We all feel called to make a difference – as individuals and through organizations and businesses. We see opportunities for a better world. We act. We give and invest. We persuade others to get involved. Slowly and surely, lives and places are transformed. The transformation inspires us to do more and the cycle repeats. It seems so simple, and sometimes it is and should be. Often, that simple start grows into a call for longer-term, thoughtful, collaborative action. That’s where things get really exciting.
I’ve had an incredibly blessed and diverse philanthropic journey. My extended family was (and still is) full of generous givers, volunteers, and public servants. Generations of donors endowed funds that ensured I could afford to go to liberal arts colleges. At age 25, I was asked to overhaul and lead state government grant and tax credit programs. (Yes, I made precocious mistakes.) Over 12 years, a community foundation plunged me into multiple roles in grantmaking and scholarships, community change, donor services, and asset development. A multi-generation philanthropic family trusted me to steward a number of changes to its work in a short time.
The upshot? I am an active philanthropist, philanthropoid, and philanthropy geek. I love working at the intersection of meaningful giving and community results. I love connecting older, established forms of philanthropy with emerging trends and experiments. And, I love asking and answering, “How can we do and serve better?”
Beliefs and Practices
Through my personal and professional experiences, I’ve developed these beliefs and practices:
- Philanthropy is best defined, thanks to Robert Payton, as “voluntary action for the public good.” This big tent definition means that everyone is a philanthropist, not just those with bigger stacks of bills, degrees, or paperwork. It includes evolving uses of time and talent online, impact investing and corporate responsibility, crowdfunding tools, and more.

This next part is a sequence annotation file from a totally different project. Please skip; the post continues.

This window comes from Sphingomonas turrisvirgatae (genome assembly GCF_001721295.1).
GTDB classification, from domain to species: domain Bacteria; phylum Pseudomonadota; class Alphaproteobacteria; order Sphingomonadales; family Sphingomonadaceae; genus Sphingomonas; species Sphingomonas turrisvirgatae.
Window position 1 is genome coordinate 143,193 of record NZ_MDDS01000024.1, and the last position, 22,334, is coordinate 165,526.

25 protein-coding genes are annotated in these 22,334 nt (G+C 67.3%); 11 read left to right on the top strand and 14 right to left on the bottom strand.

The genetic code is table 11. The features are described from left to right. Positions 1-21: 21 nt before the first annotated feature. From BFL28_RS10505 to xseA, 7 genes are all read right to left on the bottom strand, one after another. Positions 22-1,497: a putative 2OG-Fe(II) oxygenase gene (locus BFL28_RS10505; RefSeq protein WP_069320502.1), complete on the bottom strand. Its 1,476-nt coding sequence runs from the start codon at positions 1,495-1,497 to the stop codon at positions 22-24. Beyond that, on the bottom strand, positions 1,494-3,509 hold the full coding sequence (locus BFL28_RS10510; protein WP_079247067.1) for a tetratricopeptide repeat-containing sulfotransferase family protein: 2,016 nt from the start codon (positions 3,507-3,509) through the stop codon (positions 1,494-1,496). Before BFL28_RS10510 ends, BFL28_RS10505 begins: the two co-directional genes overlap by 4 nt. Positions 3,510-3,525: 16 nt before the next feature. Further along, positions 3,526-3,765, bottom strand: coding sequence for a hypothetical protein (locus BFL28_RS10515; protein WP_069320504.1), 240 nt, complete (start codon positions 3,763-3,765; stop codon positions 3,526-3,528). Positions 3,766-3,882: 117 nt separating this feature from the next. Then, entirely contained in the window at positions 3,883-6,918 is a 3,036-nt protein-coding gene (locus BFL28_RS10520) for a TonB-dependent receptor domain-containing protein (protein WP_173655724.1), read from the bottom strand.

- A wide variety of values and purposes, often unvoiced, drive the philanthropy of individuals, businesses, and grantmakers. I respect and celebrate that variety and meet people where they are in their own philanthropic journeys. I’ve successfully worked with donors and grantmakers from different generations and values sets, and with families and committees who are balancing multiple generations, motivations, and goals.
- Philanthropy should be purposeful and meaningful, but it doesn’t have be “strategic” as it is narrowly defined by some authors. I’ve seen effective, meaningful grantmaking based on simple plans and personal relationships, based on complex community change initiatives, and all points in between.
- There is no one right philanthropic tool. Each legal structure (or lack thereof) has its advantages and disadvantages. And each use of philanthropic resources – general operating grants, advocacy activities, screened investments, social networks, and more – can serve a useful purpose. I’ve been staff, incorporator, adviser, and/or donor of many tools, new and old, and can provide first-hand insights and connections to effective practices.
- Cash fuels social good, but doesn’t cause results. Real social good happens – and sustains – when people truly own the results and have the ability to attract and maintain the talent to achieve them. Successful philanthropy depends on networks of talented and passionate individuals – the staff of nonprofits and social enterprises, active and vocal citizens, engaged crowds of donors and advocates, parents, and others.